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British Columbia's economic boom brings labour challenges

By CO Staff @canadaone |

As British Columbia's economy rebounds sharply from its economic slump, labour shortages have become a key problem according to "The West Coast boom", a study published in Canadian Economic Observer. The province's employment rate is at a record low and with Alberta's economy booming as well the province faces difficulties in attracting workers to its more remote areas.

In order to meet growth demands the province will need to either attract new workers, use existing workers more efficiently or bring more people into the workforce.

Concerns over labour shortages were echoed by RBC's president and chief executive officer, Gordon Nixon.

"Demographically, you can see where this is going," Nixon said. "There will be about one million job openings in B.C. in the next dozen years, and we don't have enough young British Columbians in the pipeline to fill these jobs. Immigration will play a vital role in filling the gap, so we must do
everything we can to help immigrants integrate into the work force so they can reach their potential."

"If Canada is to succeed in the global economy, we must ensure that the whole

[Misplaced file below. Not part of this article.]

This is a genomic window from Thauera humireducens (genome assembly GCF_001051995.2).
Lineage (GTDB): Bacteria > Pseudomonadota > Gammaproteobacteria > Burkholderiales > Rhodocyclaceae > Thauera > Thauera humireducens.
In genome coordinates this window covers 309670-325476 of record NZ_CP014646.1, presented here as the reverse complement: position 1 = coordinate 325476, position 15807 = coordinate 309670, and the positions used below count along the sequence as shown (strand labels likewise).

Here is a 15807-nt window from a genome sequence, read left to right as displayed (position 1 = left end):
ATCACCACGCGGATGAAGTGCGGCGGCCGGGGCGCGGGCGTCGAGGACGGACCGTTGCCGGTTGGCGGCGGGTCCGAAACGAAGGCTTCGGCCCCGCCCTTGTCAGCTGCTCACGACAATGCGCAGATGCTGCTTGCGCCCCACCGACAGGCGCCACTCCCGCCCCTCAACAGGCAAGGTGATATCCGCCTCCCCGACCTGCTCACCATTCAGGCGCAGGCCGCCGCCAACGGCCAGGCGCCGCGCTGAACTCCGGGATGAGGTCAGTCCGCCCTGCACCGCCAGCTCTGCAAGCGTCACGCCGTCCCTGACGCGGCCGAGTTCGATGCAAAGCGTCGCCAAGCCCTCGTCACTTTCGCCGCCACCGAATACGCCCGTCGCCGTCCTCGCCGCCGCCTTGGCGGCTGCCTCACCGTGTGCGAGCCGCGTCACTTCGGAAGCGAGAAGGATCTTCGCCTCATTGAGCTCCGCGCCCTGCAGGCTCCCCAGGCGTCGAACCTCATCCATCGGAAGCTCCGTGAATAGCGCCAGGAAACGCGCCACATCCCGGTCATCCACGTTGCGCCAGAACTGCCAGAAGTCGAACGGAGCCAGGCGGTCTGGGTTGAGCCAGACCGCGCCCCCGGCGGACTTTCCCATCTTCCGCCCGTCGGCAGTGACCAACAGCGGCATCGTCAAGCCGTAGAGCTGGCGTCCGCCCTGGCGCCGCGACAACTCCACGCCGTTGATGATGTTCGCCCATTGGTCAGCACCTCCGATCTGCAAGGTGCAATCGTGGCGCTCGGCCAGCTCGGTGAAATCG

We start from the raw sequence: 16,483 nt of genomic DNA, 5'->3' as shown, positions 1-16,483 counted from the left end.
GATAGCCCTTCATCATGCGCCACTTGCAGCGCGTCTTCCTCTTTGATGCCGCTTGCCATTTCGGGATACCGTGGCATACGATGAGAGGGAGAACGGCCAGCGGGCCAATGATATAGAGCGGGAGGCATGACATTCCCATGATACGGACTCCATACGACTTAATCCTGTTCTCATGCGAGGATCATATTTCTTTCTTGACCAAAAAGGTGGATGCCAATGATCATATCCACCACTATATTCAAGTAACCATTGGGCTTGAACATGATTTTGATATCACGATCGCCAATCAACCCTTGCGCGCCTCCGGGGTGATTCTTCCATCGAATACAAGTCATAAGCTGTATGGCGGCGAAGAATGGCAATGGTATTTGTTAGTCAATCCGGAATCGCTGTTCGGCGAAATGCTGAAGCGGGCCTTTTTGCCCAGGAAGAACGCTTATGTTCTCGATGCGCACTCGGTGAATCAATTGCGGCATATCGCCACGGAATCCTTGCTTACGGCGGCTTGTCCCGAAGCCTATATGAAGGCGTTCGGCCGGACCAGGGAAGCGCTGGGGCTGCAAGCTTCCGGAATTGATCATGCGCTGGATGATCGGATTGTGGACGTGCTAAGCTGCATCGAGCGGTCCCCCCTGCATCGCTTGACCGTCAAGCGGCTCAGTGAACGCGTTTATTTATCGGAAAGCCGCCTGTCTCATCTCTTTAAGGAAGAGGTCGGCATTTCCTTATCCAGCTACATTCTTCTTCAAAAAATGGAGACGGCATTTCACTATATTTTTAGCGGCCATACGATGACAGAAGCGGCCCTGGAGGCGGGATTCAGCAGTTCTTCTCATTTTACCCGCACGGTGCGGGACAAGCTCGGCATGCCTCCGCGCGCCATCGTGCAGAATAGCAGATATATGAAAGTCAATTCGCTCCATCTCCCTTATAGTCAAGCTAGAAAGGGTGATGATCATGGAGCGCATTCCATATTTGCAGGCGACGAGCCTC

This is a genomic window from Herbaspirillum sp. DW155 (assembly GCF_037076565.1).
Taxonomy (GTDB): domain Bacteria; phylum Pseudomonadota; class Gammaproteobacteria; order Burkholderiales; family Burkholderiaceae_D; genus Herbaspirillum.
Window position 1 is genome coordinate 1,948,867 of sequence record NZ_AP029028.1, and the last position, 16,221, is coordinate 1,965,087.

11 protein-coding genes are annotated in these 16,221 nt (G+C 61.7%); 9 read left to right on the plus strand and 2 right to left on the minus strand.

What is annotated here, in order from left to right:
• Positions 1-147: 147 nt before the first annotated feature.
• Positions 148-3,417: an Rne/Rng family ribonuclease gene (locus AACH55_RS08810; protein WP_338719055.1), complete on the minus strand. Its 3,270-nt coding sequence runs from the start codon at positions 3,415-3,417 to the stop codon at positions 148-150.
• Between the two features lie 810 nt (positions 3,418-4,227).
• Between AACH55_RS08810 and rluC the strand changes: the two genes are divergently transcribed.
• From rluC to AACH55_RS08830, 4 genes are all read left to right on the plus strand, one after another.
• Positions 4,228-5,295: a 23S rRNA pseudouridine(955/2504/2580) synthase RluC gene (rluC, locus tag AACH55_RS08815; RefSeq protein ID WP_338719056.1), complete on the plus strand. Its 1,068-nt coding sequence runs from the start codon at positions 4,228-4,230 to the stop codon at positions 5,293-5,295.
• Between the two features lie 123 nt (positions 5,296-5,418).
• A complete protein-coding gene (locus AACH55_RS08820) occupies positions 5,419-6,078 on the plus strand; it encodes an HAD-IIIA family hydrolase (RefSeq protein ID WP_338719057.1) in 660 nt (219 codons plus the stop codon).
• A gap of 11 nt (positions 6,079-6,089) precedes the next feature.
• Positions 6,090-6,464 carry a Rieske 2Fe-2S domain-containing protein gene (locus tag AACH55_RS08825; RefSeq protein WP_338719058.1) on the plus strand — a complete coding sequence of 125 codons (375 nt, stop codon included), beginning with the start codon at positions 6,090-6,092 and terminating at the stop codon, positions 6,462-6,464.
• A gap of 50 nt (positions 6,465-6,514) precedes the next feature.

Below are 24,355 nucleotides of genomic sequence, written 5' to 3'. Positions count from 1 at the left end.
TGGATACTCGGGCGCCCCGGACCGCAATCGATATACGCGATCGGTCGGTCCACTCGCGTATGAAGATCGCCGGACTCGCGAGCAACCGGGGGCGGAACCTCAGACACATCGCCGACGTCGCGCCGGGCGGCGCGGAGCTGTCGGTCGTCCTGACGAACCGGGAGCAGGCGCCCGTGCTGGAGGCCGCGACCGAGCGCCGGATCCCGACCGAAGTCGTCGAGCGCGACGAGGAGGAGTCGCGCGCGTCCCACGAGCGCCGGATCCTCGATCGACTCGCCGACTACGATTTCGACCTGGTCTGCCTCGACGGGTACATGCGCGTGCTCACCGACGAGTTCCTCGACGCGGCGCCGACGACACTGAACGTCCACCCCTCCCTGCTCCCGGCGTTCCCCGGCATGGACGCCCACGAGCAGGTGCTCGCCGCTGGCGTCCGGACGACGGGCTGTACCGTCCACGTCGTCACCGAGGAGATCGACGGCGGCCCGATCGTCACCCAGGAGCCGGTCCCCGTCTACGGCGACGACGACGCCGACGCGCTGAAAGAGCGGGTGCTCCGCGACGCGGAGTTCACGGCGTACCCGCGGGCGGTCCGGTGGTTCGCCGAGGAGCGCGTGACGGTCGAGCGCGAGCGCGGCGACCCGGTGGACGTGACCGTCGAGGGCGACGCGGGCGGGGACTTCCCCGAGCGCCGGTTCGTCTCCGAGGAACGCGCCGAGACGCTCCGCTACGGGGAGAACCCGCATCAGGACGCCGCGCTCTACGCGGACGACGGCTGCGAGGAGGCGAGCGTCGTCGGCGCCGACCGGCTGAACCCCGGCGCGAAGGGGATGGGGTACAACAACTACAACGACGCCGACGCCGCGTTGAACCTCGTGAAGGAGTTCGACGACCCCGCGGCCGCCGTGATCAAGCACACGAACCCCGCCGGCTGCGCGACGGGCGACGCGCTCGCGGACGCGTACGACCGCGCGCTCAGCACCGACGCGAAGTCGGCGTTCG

country has a capable workforce," said Nixon. "And it's not just about skilled workers for
the construction and oil industries.... this is about leveraging human
resources in all areas of the economy."

BC's economy today

The forestry industry has slumped, but mining industries are up, with metals and coal doing particularly well. Infrastructure projects initiated to handle increased trade with Asia are boosting construction in the province. Projects to ready the province for the 2010 Olympics will also boost all areas of the provincial economy.

This economic rebound began in 2001 and was initiated by a rebound in the housing industry, which had a total increase of almost 80% since 2000, making it the fastest gain in Canada. As housing prices responded to the increased demand residential construction increased as well, rising 20% since 2000.

Then in 2003 investment spending took off, driven by rapidly increasing trade with China coupled with strong corporate profits. Investment spending has increased by $4 billion since 2003 and is expected to reach $17.8 billion this year.

The mining industry saw $1.6 billion in gains, reaching $4.0 billion in 2005. Investments are expected to drop to $3.5 billion in 2006, but investment in transportation and utilities is expected to even out this decrease.

Shipment of capital goods rose 33% between 2003 and 2005, resulting from the surge in construction in British Columbia. Growth in exports has been slow during the last five years, with both their composition and final destinations have changed significantly. In the 1990s the forestry products accounted for the bulk of the province's exports, while in the new millennium the export of other goods have exceeded forestry exports.

Similarly the US share of British Columbia's exports has fallen since 2001 from 70% to 64% while Asia exports rose from 20.5% to 24.0%. As a result British Columbia is five time more oriented towards trade with Asia than the rest of Canada and the province has a lower dependence than other provinces on trade with the US.

For more information on BC's economic outlook and labour conditions the study "The West Coast boom" is available for free from Statistics Canada.

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